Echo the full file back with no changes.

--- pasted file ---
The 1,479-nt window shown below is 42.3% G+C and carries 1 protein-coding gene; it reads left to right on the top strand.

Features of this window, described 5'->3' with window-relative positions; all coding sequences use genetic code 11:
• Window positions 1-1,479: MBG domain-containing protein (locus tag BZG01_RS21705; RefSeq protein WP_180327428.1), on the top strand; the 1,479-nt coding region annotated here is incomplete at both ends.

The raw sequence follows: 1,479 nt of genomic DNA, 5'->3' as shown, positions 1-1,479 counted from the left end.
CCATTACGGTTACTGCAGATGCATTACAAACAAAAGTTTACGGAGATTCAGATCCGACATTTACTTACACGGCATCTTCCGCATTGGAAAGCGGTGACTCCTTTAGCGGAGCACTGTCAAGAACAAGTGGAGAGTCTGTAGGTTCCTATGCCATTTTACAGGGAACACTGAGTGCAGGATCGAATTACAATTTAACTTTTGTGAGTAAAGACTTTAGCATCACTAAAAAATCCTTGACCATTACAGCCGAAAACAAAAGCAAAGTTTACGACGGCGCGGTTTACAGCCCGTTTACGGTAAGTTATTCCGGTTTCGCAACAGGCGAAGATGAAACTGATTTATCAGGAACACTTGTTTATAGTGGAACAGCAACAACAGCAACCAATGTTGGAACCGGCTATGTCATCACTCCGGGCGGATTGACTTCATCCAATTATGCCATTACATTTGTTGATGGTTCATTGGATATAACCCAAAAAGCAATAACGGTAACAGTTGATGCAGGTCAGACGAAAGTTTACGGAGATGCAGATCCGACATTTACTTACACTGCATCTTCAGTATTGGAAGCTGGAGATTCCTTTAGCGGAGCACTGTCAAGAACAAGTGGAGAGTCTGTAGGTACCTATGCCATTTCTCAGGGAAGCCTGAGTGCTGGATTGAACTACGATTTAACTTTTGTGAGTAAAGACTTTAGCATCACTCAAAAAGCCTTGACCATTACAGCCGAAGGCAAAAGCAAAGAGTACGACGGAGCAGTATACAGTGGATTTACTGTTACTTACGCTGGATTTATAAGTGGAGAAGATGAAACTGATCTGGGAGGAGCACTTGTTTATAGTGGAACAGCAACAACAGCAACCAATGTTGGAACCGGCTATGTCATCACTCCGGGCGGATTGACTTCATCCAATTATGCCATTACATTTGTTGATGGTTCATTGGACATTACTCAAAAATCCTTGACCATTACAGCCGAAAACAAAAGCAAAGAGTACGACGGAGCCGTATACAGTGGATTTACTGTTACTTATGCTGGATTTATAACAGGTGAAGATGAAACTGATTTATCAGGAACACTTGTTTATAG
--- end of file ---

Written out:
The 1,479-nt window shown below is 42.3% G+C and carries 1 protein-coding gene; it reads left to right on the top strand.

Features of this window, described 5'->3' with window-relative positions; all coding sequences use genetic code 11:
• Window positions 1-1,479: MBG domain-containing protein (locus tag BZG01_RS21705; RefSeq protein WP_180327428.1), on the top strand; the 1,479-nt coding region annotated here is incomplete at both ends.

The raw sequence follows: 1,479 nt of genomic DNA, 5'->3' as shown, positions 1-1,479 counted from the left end.
CCATTACGGTTACTGCAGATGCATTACAAACAAAAGTTTACGGAGATTCAGATCCGACATTTACTTACACGGCATCTTCCGCATTGGAAAGCGGTGACTCCTTTAGCGGAGCACTGTCAAGAACAAGTGGAGAGTCTGTAGGTTCCTATGCCATTTTACAGGGAACACTGAGTGCAGGATCGAATTACAATTTAACTTTTGTGAGTAAAGACTTTAGCATCACTAAAAAATCCTTGACCATTACAGCCGAAAACAAAAGCAAAGTTTACGACGGCGCGGTTTACAGCCCGTTTACGGTAAGTTATTCCGGTTTCGCAACAGGCGAAGATGAAACTGATTTATCAGGAACACTTGTTTATAGTGGAACAGCAACAACAGCAACCAATGTTGGAACCGGCTATGTCATCACTCCGGGCGGATTGACTTCATCCAATTATGCCATTACATTTGTTGATGGTTCATTGGATATAACCCAAAAAGCAATAACGGTAACAGTTGATGCAGGTCAGACGAAAGTTTACGGAGATGCAGATCCGACATTTACTTACACTGCATCTTCAGTATTGGAAGCTGGAGATTCCTTTAGCGGAGCACTGTCAAGAACAAGTGGAGAGTCTGTAGGTACCTATGCCATTTCTCAGGGAAGCCTGAGTGCTGGATTGAACTACGATTTAACTTTTGTGAGTAAAGACTTTAGCATCACTCAAAAAGCCTTGACCATTACAGCCGAAGGCAAAAGCAAAGAGTACGACGGAGCAGTATACAGTGGATTTACTGTTACTTACGCTGGATTTATAAGTGGAGAAGATGAAACTGATCTGGGAGGAGCACTTGTTTATAGTGGAACAGCAACAACAGCAACCAATGTTGGAACCGGCTATGTCATCACTCCGGGCGGATTGACTTCATCCAATTATGCCATTACATTTGTTGATGGTTCATTGGACATTACTCAAAAATCCTTGACCATTACAGCCGAAAACAAAAGCAAAGAGTACGACGGAGCCGTATACAGTGGATTTACTGTTACTTATGCTGGATTTATAACAGGTGAAGATGAAACTGATTTATCAGGAACACTTGTTTATAG